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Supreme Court expands scrutiny to FMCG after Patanjali misleading ads case

Nestle, Bournvita, and MDH have all come under public scrutiny after reports questioning the quality of the consumer goods emerged within the last month


Vasudha Mukherjee New Delhi

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Following its examination of Patanjali, the Supreme Court on Tuesday broadened its scrutiny to include misleading advertisements by Fast-Moving Consumer Goods (FMCG) companies. It also requested three Union ministries to detail the actions taken to combat deceptive advertising practices, which negatively impact public lives.

Justice Hima Kohli and Justice Ahsanuddin Amanullah, forming the bench, emphasised the importance of investigating not only Patanjali but all FMCG companies engaging in misleading advertisements that harm public health, particularly affecting vulnerable groups such as babies, school children, and senior citizens.

The court stressed the need to evaluate the implementation of relevant provisions under various acts and rules, including the Drugs and Magic Remedies (Objectionable Advertisements) Act, the Drugs and Cosmetics Act, and the Consumer Protection Act.

The apex court also scrutinised Patanjali Ayurved's public apology notice, questioning whether the size of the apology published in 67 newspapers matched the scale of its typical full-page advertisements for its ayurvedic products. Patanjali was instructed to present the "original" apology published in newspapers within two days to verify the advertisement's size.

The bench clarified that its intention was not to target specific entities but to uphold public interest and ensure transparency regarding consumer protection measures. It called upon the Union ministries of Consumer Affairs, Information and Broadcasting, and Information Technology to submit affidavits detailing their actions to prevent the misuse of consumer laws from 2018.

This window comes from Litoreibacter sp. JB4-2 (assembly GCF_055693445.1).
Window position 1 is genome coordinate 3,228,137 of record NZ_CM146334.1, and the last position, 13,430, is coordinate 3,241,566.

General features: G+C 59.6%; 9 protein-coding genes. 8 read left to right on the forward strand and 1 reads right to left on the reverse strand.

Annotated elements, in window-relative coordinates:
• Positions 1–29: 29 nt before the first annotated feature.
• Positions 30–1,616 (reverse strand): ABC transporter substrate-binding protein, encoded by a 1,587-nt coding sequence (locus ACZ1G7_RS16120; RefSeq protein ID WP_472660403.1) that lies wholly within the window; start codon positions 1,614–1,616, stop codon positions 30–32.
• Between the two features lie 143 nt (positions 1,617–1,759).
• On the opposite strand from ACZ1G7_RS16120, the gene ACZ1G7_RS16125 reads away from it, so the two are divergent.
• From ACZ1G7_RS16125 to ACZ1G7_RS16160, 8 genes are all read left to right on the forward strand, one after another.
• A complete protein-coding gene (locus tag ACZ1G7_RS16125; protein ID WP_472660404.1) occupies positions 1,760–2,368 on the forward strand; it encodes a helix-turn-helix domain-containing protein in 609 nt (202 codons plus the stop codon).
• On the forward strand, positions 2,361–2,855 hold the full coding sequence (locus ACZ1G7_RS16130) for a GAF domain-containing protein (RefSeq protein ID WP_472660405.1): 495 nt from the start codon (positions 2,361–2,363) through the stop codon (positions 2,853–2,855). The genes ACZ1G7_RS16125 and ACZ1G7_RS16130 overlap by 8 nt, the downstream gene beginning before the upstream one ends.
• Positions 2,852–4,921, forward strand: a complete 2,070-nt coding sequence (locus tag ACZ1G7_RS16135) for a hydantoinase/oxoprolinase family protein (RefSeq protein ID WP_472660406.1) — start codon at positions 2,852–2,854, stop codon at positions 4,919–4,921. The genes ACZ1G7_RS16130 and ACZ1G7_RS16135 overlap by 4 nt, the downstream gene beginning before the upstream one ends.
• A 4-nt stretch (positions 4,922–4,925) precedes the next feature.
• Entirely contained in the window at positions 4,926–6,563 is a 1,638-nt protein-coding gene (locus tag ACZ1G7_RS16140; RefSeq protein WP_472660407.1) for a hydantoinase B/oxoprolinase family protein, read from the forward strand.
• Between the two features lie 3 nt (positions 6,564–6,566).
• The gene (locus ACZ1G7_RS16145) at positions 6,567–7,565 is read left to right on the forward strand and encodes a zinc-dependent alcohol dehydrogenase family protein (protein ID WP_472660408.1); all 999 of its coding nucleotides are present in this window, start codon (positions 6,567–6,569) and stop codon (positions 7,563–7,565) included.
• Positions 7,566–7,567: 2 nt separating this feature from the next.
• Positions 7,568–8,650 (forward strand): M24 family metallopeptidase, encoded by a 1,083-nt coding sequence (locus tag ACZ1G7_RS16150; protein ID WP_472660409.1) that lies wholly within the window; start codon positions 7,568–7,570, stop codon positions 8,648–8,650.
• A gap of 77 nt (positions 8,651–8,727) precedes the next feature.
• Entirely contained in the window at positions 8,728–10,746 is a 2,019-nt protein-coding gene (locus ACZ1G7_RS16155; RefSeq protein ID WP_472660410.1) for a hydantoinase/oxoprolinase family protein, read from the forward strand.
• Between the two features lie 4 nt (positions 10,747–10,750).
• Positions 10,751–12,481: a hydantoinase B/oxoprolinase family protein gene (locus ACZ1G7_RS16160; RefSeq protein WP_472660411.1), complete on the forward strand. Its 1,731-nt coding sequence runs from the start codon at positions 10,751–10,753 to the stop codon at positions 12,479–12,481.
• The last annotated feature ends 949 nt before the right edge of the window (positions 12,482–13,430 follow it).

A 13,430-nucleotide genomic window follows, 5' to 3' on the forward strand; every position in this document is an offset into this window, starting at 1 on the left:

Additionally, the court sought clarification from the Centre regarding a letter issued by the Ministry of Ayush in August 2023, instructing licensing authorities and drug controllers to refrain from taking action under Rule 170 of the Drugs and Cosmetics Rules, 1945.

In response to allegations from the Indian Medical Association (IMA) regarding misinformation spread by Patanjali about allopathic medicines, the bench urged the IMA to address its internal issues and criticised its members for unethical practices and endorsing costly and unnecessary treatments. The National Medical Commission was also directed to participate in the proceedings.

Moreover, the court instructed Yoga guru Ramdev and Patanjali Managing Director Acharya Balkrishna to issue additional advertisements expressing regret and scheduled further hearings for April 30.

On Monday, Patanjali published apologies in certain newspapers, admitting to errors in their advertisements despite previous refusals by the Supreme Court to accept their apologies in the contempt case related to misleading advertisements.
This scrutiny comes at a time when many well-known companies are under investigation for the quality of their products.

Recently, a report by Public Eye and the International Baby Food Action Network (IBFAN), based on data from the market analysis company Euromonitor, revealed that Nestlé added more sugar to baby food sold in lower- and middle-income countries, such as in Asian and African countries, compared to its European counterparts. The report included two of Nestlé's best-selling products, Cerelac instant cereal and Nido powdered milk.

On Monday, the Food Safety and Standards Authority of India (FSSAI) issued quality checks on popular spice brands MDH and Everest after Hong Kong and Singapore found two products containing traces of ethylene oxide above permissible levels.

Meanwhile, products such as Bournvita have also come under public scrutiny for being advertised as "healthy" despite containing large amounts of sugar. This has sparked widespread debate online and among medical professionals regarding FMCG advertising.

(With agency inputs)

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First Published: Apr 24 2024 | 10:19 AM IST

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